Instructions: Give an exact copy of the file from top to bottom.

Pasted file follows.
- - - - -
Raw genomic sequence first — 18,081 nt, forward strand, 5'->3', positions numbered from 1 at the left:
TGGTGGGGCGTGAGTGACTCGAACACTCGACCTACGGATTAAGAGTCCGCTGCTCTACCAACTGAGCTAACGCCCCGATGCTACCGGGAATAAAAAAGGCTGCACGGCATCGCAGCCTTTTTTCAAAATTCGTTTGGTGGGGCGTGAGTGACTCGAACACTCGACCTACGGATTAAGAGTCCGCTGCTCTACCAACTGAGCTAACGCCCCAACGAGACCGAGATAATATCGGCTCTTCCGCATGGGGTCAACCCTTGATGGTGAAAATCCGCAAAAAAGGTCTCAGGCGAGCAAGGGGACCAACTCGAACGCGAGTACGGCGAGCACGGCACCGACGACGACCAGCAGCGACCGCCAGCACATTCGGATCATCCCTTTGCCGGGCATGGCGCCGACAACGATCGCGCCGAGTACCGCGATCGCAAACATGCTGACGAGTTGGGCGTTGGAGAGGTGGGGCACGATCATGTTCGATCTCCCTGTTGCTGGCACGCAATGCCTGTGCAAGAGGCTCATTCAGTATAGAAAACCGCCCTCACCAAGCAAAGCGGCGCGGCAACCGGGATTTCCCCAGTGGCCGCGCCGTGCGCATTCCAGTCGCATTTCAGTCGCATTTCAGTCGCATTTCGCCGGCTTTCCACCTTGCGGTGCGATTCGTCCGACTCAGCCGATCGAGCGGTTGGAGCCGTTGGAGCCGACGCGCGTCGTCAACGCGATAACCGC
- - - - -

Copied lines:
Raw genomic sequence first — 18,081 nt, forward strand, 5'->3', positions numbered from 1 at the left:
TGGTGGGGCGTGAGTGACTCGAACACTCGACCTACGGATTAAGAGTCCGCTGCTCTACCAACTGAGCTAACGCCCCGATGCTACCGGGAATAAAAAAGGCTGCACGGCATCGCAGCCTTTTTTCAAAATTCGTTTGGTGGGGCGTGAGTGACTCGAACACTCGACCTACGGATTAAGAGTCCGCTGCTCTACCAACTGAGCTAACGCCCCAACGAGACCGAGATAATATCGGCTCTTCCGCATGGGGTCAACCCTTGATGGTGAAAATCCGCAAAAAAGGTCTCAGGCGAGCAAGGGGACCAACTCGAACGCGAGTACGGCGAGCACGGCACCGACGACGACCAGCAGCGACCGCCAGCACATTCGGATCATCCCTTTGCCGGGCATGGCGCCGACAACGATCGCGCCGAGTACCGCGATCGCAAACATGCTGACGAGTTGGGCGTTGGAGAGGTGGGGCACGATCATGTTCGATCTCCCTGTTGCTGGCACGCAATGCCTGTGCAAGAGGCTCATTCAGTATAGAAAACCGCCCTCACCAAGCAAAGCGGCGCGGCAACCGGGATTTCCCCAGTGGCCGCGCCGTGCGCATTCCAGTCGCATTTCAGTCGCATTTCAGTCGCATTTCGCCGGCTTTCCACCTTGCGGTGCGATTCGTCCGACTCAGCCGATCGAGCGGTTGGAGCCGTTGGAGCCGACGCGCGTCGTCAACGCGATAACCGC